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Coronavirus: Free to read

Coronavirus: Week of June 27 to July 3, US promises 4m doses of Moderna to Indonesia

Jakarta reports daily case and fatality records; India's death toll crosses 400,000

A woman reacts as she receives a dose of the COVID-19 vaccine during the mass vaccination program at the Tangerang City Government Center, in Tangerang on the outskirts of Jakarta on June 30.   © Reuters

Nikkei Asia is tracking the spread of the coronavirus that was first detected in the central Chinese city of Wuhan.

Cumulative global cases have reached 182,875,305, according to Johns Hopkins University in Baltimore. The worldwide death toll has hit 3,959,251.

For more information about the spread of COVID-19 and the progress of vaccination around the world, please see our interactive charts and maps.

-- Global coronavirus tracker charts

-- Status of vaccinations around the world

-- World map of spreading mutated strains

-- Distribution, duration, safety: challenges emerge in vaccine race



Saturday, July 3 (Tokyo time)

5:40 a.m. U.S. national security adviser Jake Sullivan speaks with Indonesian Foreign Minister Retno Marsudi, telling her that Washington will donate 4 million Moderna vaccine doses to Indonesia for shipment via the World Health Organization-led COVAX initiative as soon as possible. Sullivan "highlighted the importance the Biden-Harris administration places on Indonesia, Southeast Asia and ending the pandemic more broadly and pledged continued support and high-level engagement," the National Security Council says in a statement.

5:10 a.m. Masters champion Hideki Matsuyama has tested positive for COVID-19 and withdrawn from this week's Rocket Mortgage Classic in Detroit, the PGA Tour says.

4:11 a.m. At least 26,000 out-of-date AstraZeneca COVID-19 vaccine shots have been administered in Brazil, reports Reuters, citing a report in the Folha de S.Paulo newspaper based on Health Ministry data.

According to the report, the expired vaccines came from batches imported from India by the public Fiocruz biomedical institute, or acquired through the Pan American Health Organization.

12:15 a.m. President Joe Biden says U.S. job growth is a direct result of the COVID-19 rescue plan enacted earlier this year but that more work is needed to increase the rate of vaccination and get more people back to work.

President Joe Biden argues the U.S. jobs growth is a result of his COVID-19 rescue program.   © Reuters

Biden, speaking after the release of the Labor Department's closely watched employment report, said the nation must invest in infrastructure and other areas to continue its economic progress.

Friday, July 2

10:00 p.m. The U.S. economy added 850,000 jobs in June as the pace of recovery surged, the Labor Department reports, easing fears of more lasting harm from labor and supply shortages. The unemployment rate edged up to 5.9%.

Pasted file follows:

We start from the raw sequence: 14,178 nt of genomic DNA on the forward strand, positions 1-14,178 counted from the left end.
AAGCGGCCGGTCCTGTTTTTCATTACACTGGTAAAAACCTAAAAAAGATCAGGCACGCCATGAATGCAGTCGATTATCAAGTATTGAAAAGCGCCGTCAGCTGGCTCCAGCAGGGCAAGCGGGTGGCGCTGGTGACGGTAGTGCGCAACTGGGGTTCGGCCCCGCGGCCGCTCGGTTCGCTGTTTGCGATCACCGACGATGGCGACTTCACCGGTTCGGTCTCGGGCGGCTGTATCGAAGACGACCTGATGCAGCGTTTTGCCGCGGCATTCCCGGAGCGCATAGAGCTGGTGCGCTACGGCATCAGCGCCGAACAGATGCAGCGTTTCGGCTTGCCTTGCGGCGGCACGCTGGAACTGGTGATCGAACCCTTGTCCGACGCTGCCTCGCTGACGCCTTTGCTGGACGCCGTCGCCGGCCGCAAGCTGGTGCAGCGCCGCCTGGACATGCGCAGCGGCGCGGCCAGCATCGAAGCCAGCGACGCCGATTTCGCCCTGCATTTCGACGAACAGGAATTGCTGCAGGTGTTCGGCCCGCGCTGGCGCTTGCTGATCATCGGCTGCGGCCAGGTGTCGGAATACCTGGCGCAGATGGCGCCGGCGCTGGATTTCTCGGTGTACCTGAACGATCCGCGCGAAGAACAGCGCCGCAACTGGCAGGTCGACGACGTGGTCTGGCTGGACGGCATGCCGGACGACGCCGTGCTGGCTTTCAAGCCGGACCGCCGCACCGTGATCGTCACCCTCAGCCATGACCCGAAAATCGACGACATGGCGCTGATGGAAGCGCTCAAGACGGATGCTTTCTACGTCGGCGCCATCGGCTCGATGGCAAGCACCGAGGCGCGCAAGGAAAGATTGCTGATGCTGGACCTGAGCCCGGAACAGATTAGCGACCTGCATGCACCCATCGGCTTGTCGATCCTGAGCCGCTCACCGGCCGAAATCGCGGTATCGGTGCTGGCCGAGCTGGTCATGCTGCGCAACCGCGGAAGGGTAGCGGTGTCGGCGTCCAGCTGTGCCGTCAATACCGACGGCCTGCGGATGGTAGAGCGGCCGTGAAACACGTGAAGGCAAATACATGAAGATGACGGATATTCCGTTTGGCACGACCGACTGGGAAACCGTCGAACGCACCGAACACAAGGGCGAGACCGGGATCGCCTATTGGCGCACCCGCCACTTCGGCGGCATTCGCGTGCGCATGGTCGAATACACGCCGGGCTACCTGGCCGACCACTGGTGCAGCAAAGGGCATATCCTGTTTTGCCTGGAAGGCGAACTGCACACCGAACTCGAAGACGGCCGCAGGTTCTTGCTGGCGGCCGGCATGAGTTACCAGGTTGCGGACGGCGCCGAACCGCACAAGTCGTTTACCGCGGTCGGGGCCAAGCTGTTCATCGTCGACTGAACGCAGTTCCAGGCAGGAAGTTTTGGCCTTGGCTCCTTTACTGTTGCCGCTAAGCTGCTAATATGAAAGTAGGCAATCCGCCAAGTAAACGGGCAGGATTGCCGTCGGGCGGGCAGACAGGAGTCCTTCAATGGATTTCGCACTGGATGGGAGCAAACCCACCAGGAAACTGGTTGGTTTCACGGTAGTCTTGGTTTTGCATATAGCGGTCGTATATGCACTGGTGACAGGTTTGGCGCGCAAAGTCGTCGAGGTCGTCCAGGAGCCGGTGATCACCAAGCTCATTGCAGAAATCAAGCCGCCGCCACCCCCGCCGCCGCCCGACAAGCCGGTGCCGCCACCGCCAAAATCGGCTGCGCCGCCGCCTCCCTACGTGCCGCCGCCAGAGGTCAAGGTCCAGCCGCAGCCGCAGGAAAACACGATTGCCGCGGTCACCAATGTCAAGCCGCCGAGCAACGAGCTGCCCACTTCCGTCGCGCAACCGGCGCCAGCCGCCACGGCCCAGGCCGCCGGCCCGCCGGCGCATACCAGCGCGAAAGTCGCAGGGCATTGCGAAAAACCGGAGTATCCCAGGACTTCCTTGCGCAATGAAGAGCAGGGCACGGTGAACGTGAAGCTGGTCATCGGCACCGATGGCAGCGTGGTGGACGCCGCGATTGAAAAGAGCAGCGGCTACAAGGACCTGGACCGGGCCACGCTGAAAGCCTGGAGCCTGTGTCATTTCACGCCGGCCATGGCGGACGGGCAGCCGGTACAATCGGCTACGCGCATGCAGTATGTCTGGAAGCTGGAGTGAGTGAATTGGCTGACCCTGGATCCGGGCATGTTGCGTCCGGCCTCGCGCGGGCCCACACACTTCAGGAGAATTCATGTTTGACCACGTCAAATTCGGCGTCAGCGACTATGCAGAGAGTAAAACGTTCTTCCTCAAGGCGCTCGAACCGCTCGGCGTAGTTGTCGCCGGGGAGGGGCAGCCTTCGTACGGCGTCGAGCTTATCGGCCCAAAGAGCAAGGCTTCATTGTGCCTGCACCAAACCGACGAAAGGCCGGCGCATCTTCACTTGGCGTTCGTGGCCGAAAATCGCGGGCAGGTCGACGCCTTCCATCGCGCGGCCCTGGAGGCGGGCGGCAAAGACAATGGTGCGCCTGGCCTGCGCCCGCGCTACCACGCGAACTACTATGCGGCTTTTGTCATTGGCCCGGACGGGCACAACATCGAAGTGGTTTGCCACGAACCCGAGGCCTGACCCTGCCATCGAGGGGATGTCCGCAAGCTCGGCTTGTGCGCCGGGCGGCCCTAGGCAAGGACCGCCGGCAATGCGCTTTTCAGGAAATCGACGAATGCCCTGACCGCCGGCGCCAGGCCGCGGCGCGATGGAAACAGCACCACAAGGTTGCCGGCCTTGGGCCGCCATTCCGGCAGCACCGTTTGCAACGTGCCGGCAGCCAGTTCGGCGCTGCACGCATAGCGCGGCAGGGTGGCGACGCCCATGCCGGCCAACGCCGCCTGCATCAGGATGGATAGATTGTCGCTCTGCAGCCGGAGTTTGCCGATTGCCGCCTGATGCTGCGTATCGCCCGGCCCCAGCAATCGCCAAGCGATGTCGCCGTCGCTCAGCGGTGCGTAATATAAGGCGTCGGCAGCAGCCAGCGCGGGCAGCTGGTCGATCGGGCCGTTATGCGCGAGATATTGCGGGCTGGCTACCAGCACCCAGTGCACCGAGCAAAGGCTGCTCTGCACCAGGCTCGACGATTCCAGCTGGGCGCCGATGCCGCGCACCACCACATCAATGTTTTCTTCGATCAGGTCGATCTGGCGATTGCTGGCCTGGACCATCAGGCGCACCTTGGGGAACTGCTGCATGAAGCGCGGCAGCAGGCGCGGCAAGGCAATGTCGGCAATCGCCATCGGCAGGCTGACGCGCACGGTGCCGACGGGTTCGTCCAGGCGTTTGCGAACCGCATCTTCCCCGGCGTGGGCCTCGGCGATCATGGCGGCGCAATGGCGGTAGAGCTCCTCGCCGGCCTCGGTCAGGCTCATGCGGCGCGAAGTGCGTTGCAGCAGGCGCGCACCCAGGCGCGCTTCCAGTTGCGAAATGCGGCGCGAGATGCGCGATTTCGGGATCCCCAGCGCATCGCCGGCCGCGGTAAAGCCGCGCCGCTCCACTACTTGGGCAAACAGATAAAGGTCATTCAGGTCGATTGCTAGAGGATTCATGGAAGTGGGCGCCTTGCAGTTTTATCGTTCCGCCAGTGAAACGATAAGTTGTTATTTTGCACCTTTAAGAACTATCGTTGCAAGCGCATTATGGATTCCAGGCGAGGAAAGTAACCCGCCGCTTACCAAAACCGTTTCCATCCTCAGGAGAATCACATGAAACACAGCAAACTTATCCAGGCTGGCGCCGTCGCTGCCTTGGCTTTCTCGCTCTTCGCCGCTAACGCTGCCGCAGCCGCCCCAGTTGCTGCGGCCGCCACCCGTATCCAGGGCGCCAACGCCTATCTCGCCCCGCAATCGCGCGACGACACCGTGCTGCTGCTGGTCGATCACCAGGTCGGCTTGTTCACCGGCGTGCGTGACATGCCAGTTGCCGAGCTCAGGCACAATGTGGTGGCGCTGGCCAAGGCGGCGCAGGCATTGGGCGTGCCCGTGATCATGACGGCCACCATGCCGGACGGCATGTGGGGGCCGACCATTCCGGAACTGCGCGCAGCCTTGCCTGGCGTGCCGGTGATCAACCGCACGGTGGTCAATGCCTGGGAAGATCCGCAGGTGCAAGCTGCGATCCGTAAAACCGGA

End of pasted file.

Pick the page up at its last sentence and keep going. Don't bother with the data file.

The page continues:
The jobs numbers come after a report this week showing consumer confidence at the highest level since the pandemic's onset.

7:15 p.m. Indonesia's coronavirus numbers continue to surge, with 25,830 new cases and 539 deaths in the past 24 hours -- both record highs. The country has reported a total of 2,228,938 cases, with a death toll of 59,534.

People wait to receive COVID-19 vaccine doses in Tangerang, on the outskirts of Jakarta, on June 30.   © Reuters

5:50 p.m. Russia reports 679 COVID-19 deaths, the most confirmed in a single day since the pandemic began, amid a surge in cases that authorities blame on the delta variant. The government coronavirus taskforce also confirmed 23,218 new infections in the last 24 hours, including 6,893 in Moscow, pushing the national case total to 5,561,360.

5:40 p.m. Tokyo reports 660 new infections, slightly down from 673 a day earlier. The seven-day average of new cases in the capital stands at 537, up 18% from a week ago.

4:30 p.m. Cambodia reports 32 deaths from the coronavirus, a record daily increase, as authorities warn of the risk of a new wave of infections driven by the delta variant. The country has recorded one of the world's smallest virus caseloads, but an outbreak first detected in late February has driven up total cases to 52,350 with 660 deaths.

3:10 p.m. Taiwan reports 98 new domestic infections, as the government races to contain an outbreak at a Taipei food wholesale market through mass testing and quarantines. Health Minister Chen Shih-chung told reporters the market has been closed for three days, and there were likely to be more infections confirmed as the results of tests come through. The market is in Taipei's Wanhua district, a hot spot where many of the initial infections in May were first reported.